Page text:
Most companies I have worked for, experienced rapid growth of their workforce, by doubling or tripling in size in the span of a year or two. That growth was motivated by the need to meet aggressive objectives, be it meeting a given active users number target, reaching profitability, unlocking new markets, or creating new business units in an effort to uncover new business opportunities.
The most naive growth pattern consists in injecting those new resources into existing feature teams, hoping that they would increase their ability to ship a higher number of initiatives per quarter.
Often I have seen this growth happening too fast, without understanding the reasons why any additional resources would be needed in the first place.
Before blindly adding resources, it is important to ensure that growth happens for the right reasons. If it is the case, it is important to direct that growth at the right places. For instance growth can happen because teams don't meet their objectives, with the assumption that they are under-staffed. While it might be true, it is not necessarily the case. Often, it is due to lower productivity caused by working on brittle engineering foundations.
Working on brittle engineering foundations
The team doesn't deliver fast because they spend too much time dealing with foundational engineering problems, making it hard to do common things such as:
- Properly releasing software in an agile manner.
- Building the project fast.
- Running automation tests.
- Testing their changes on a staging environment.
- Observing the state of their apps and services in production.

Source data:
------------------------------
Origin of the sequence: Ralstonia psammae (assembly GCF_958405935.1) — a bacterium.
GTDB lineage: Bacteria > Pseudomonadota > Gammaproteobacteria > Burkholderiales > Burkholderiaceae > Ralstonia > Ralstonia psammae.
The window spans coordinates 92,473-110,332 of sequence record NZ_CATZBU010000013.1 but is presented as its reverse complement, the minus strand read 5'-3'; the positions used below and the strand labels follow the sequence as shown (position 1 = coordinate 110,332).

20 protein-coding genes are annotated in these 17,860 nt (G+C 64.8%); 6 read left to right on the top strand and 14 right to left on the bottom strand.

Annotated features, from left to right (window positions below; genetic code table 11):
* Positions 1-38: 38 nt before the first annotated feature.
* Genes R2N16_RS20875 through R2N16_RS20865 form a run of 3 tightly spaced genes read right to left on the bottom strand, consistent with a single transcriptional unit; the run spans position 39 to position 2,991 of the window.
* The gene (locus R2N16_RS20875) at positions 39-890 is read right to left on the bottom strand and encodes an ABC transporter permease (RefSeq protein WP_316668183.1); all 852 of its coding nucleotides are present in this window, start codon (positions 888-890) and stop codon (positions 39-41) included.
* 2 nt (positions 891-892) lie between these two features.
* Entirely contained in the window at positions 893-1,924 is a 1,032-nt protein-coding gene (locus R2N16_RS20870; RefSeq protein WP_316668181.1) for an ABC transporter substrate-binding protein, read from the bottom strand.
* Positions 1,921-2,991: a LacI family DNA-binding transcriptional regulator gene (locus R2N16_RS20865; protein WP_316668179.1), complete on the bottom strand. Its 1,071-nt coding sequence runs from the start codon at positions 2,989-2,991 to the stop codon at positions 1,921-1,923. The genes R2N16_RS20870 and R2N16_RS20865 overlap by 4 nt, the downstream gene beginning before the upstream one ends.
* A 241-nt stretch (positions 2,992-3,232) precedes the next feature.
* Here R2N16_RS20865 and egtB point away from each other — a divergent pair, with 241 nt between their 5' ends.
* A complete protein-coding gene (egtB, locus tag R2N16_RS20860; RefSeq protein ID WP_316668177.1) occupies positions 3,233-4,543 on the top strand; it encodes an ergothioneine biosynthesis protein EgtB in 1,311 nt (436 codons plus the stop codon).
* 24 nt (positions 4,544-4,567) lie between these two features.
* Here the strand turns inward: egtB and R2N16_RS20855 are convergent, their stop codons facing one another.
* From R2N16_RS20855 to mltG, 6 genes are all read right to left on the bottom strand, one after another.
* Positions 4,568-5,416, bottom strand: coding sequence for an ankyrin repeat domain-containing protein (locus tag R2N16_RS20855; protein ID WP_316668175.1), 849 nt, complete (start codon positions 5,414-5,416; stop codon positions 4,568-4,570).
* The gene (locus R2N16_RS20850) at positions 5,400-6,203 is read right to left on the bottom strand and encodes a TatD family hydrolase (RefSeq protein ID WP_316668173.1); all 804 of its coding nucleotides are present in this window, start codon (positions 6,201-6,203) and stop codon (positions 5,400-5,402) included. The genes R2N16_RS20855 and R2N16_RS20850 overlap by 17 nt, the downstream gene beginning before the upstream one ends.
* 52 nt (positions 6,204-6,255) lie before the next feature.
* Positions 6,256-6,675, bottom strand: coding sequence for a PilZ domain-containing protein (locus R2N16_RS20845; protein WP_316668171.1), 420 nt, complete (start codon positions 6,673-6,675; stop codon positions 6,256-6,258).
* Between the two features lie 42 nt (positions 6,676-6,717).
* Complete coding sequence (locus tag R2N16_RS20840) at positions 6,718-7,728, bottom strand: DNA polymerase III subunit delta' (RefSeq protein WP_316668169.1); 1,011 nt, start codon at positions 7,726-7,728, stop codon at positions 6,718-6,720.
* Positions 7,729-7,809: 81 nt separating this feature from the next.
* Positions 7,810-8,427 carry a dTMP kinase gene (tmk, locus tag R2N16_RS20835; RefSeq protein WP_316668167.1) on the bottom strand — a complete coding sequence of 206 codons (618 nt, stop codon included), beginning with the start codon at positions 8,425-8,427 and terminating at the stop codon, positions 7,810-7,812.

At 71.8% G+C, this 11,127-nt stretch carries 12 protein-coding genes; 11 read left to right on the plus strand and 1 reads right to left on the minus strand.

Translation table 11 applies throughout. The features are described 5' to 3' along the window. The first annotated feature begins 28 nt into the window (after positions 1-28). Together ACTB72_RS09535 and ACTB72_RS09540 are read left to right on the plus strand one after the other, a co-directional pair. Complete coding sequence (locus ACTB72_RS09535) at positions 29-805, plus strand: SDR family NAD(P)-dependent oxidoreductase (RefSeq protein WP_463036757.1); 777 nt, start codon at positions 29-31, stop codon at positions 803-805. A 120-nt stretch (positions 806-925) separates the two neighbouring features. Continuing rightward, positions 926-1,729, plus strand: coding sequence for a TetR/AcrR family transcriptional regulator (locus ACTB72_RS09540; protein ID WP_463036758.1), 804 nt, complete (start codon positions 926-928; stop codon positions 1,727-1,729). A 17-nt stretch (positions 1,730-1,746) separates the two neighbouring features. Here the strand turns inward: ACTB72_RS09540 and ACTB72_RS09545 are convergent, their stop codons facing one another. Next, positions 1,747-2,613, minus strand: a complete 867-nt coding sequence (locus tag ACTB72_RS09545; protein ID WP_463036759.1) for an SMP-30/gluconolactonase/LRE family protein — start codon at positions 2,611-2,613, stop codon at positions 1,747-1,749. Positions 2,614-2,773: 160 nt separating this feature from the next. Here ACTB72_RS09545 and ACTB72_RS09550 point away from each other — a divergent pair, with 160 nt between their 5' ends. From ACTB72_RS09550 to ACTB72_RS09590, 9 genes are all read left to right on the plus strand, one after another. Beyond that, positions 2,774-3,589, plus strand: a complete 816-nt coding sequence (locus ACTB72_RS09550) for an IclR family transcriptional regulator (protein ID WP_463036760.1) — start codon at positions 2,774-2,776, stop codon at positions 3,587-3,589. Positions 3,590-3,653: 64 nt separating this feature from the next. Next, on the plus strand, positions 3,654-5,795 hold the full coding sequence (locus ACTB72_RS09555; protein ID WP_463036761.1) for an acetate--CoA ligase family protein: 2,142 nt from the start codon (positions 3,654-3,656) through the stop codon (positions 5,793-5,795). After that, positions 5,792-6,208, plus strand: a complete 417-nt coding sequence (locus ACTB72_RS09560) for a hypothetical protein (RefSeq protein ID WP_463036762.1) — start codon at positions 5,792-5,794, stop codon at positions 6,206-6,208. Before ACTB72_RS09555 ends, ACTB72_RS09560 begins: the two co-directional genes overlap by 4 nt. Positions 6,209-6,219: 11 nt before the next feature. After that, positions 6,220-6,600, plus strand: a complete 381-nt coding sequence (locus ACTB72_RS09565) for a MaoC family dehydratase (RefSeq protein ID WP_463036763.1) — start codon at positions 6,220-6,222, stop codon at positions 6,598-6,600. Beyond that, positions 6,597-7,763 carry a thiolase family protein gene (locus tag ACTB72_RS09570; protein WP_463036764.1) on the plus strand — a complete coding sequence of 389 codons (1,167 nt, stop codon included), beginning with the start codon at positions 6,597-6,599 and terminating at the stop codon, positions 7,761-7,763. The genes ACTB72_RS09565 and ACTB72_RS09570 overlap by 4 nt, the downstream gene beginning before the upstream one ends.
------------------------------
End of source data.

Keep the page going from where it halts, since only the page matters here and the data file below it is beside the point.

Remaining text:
- Running experiments easily.
As a consequence, engineers waste time by using the wrong tools for the job, or by re-inventing the wheel to common problems that could have been solved at a more global level.
Simply adding new resources to feature teams experiencing this, will only exacerbate the symptoms caused by them.
- If you can't release easily with 4 engineers, don't expect that this will become any easier with 8 engineers.
- If you can't observe the state of your services and applications when you ship 1 feature per month, what do you think will happen if you ship 2 or 3 features a month?
- If your engineers don't write automated tests, then your teams are probably wasting time doing manual tests. What will happen to the time that it takes to manually test your software, if you ship more features?
Understanding those engineering bottlenecks and their effect on the day-to-day working habits of your teams is important to figure out the right fix for this.
Address the brittleness of your engineering foundations by creating dedicated teams that will solve those problems. A common mistake, at this point is to hope that the feature teams themselves can dedicate some time to address those problems. This is counter-productive and ineffective as it decreases the focus of the team (a team must stay focused on its mission and on meeting its KPIs), additionally the common feature engineer won't necessarily have the right skills, mindset or desire to work on engineering productivity topics.
Building a specific team, or group, to address those issues has the following benefits:
- The teams can hire engineers who have the right skills for that mission.
- Internal engineers who would love to further their skills in those areas can regain motivation and energy by joining one of those teams.
- The feature teams stay focused on delivering their roadmap items, and meeting their KPIs.
- The risk of having different engineers in different teams working on the same foundational items is reduced.
Additionally, this sends a strong signal to all the teams that engineering productivity matters, and that going forward emphasis will be put on building and shipping software the right way.
Much like in powerlifting where it is important to build stronger foundations before putting additional weights on a barbell, I believe it is important to have stronger engineering foundations, as you grow your feature teams. Stronger engineering foundations don't happen accidentally, they are the result of a deliberate effort that require dedicated teams and engineers with the right skills.
Finally, this thread by Gergely Orosz provides an interesting read on this topic: twitter.com/gergelyorosz/status/14356877958.., including thoughts on when is the right time to start putting together a foundation team.